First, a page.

William Everett Lane

William Everett Lane was born in Crockett County, Tennessee in 1895 to Edgar Lane and Minnie Mae Perry Lane. I have never found a document that shows his middle name but I know my brother Bill is named after him. Hopefully someday I’ll find a document that proves his middle name is Everett.

Edgar Lane died about 1898 leaving a widow and orphan. Since women did not have a means of support when their husbands died they were often left at the mercy of family for help. There probably was no question that Minnie’s family would take her in. The 1900 US census shows her living with her brother John Perry, mother Irena, younger sister Mary, also a widow, and Loyd, Mary’s son. The family lived in Gayoso Township in Pemiscot County, Missouri.

Until Grandpa Lane ventured out on his own he lived with his mother and extended family. In 1901 Minnie Mae married Sam Cosey. By 1910 Sam and Minnie added two children to their family, Gladys and Raymond. And Uncle John and Grandma Irena still lived with the family. Down the street lived their Uncle Robert Whitaker and his wife Laura Perry Whitaker. This blending of families was normal for my family and families throughout the United States.

Grandpa was a handsome boy. I recently discovered my cousin Carolyn has a picture of him hanging in a room in her home in Caruthersville. Grandpa is surrounded by a room full of dolls. I wonder what he would say. The picture, more than a hundred years old, is slightly tattered but in a beautiful frame. As an adult he was tall, of medium build, had brown eyes, and dark brown hair. During World War I men had to register for the draft. Fortunate for us genealogists these forms tell us a lot about our ancestors including their physical attributes.

Will Lane

Will Lane

On March 12, 1913, Grandpa married Ruberta Hood in Lake County, Tennessee. Lake County is east of Pemiscot County, Missouri with the Mississippi River dividing the two counties and states. The couple moved to Little Prairie township in Pemiscot County around 1919. Their first three children, Talmadge, Rosa Bell, and Vernon were born in Lake County. Pauline, Helen, and Margaret were born in Pemiscot County.

Will Lane, Date Unknown

Will Lane, Date Unknown

I don’t know much about Grandpa, only what I have gleaned from census records and what my half-sisters and cousins have told me. In fact when I inherited pictures from my parents there was a picture of a man with no name written on the back. I had never seen the picture before and it turned out to be Grandpa Lane.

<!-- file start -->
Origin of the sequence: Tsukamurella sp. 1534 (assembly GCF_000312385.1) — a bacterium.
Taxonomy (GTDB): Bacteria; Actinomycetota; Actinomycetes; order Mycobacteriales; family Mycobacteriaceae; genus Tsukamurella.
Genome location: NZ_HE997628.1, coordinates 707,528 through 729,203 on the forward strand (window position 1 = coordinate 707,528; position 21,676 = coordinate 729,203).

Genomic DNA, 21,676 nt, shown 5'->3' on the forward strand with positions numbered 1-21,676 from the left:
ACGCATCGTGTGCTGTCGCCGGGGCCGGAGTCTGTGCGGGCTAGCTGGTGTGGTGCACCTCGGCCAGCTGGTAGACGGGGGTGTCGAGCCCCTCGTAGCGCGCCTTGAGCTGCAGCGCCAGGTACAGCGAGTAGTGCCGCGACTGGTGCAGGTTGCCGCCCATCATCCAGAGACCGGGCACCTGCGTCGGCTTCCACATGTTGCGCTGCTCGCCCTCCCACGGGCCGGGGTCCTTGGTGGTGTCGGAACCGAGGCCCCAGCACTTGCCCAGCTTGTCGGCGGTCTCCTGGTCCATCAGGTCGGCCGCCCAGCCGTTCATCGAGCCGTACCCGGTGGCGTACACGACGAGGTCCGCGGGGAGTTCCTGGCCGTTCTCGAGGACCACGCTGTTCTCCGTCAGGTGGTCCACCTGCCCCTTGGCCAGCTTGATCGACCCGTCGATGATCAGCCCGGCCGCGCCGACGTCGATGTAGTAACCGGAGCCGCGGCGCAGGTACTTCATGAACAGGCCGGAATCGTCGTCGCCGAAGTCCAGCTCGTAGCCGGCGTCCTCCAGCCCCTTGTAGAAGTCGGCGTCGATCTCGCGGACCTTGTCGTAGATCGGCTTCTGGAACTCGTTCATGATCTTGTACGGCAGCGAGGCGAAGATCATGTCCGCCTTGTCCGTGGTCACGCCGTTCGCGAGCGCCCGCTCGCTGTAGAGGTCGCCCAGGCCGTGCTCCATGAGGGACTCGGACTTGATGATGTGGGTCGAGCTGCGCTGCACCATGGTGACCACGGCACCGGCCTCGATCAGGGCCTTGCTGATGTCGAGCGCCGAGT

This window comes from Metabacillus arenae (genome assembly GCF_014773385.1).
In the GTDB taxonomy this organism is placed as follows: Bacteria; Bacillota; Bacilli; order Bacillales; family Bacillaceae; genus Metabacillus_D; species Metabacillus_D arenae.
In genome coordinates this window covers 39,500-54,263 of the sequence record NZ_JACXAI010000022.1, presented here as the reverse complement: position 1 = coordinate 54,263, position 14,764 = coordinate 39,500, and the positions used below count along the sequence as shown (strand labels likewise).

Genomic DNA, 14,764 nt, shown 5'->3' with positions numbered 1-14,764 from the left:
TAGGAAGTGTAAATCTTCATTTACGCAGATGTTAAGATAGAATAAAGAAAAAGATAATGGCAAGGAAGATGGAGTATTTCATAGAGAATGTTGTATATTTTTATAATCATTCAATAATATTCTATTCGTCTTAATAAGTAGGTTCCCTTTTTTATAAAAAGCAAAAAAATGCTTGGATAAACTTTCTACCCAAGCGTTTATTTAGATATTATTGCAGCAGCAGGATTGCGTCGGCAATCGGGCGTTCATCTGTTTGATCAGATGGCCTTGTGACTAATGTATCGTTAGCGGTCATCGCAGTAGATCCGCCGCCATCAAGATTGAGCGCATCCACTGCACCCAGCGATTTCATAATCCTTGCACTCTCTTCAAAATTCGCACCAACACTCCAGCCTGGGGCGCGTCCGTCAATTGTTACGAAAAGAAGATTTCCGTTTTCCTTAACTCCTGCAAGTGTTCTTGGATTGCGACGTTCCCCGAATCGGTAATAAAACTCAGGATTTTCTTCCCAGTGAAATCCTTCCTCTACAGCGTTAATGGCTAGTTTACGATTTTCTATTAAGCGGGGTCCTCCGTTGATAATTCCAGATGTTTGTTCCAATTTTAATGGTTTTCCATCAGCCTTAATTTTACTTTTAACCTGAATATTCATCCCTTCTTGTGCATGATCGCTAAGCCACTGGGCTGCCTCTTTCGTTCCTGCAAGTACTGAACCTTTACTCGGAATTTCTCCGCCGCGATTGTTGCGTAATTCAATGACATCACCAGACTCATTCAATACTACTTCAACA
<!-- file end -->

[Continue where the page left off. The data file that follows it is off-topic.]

School was a luxury for poor families. Grandpa didn’t attend school but he could read and write. He worked in a box factory as a laborer when he was twenty-four. By the time he was thirty-four he was a farmer on rented property. I understand he was a good father. He was also a carpenter; he helped to build the grandstand at the Caruthersville fairground. His Uncle John Perry was also carpenter. Perhaps this occupation was inherent to this family.

Grandpa Lane’s life abruptly came to an end on Sunday, June 4, 1939, around noon, when the car he was driving collided with a Greyhound bus just north of Caruthersville at the intersection of Highway 84 and Ferry Road. Much of what I know about the accident came from articles that appeared in The Republican and Democrat Argus, both newspapers in Caruthersville at the time.

Picture of Collision that took Will Lane's Life

Picture of Collision that took Will Lane’s Life

According to witnesses at the scene of the wreck, Grandpa drove onto the highway in the path of the bus apparently unaware of the approaching bus until too late. Joe Wagner, a witness and owner of the filling station who witnessed the accident, said that he was told Grandpa had driven from town to test out a leaky tire and circled around his filling station onto Ferry Road to come back into the highway. It was then the accident happened. I find it interesting the bus driver was charged with reckless driving when it appears to me, in hindsight, that the accident was caused by my grandfather. Funeral services were held the next day at H. S. Funeral Home. He is buried in Maple Cemetery in Caruthersville.

My dad Talmadge was twenty-four when his father died. His siblings ranged in age from fourteen to twenty-two. Despite the fact that these children were older at the time of their father’s death, I’m sure they were left with a great hole in their heart. I know my dad was.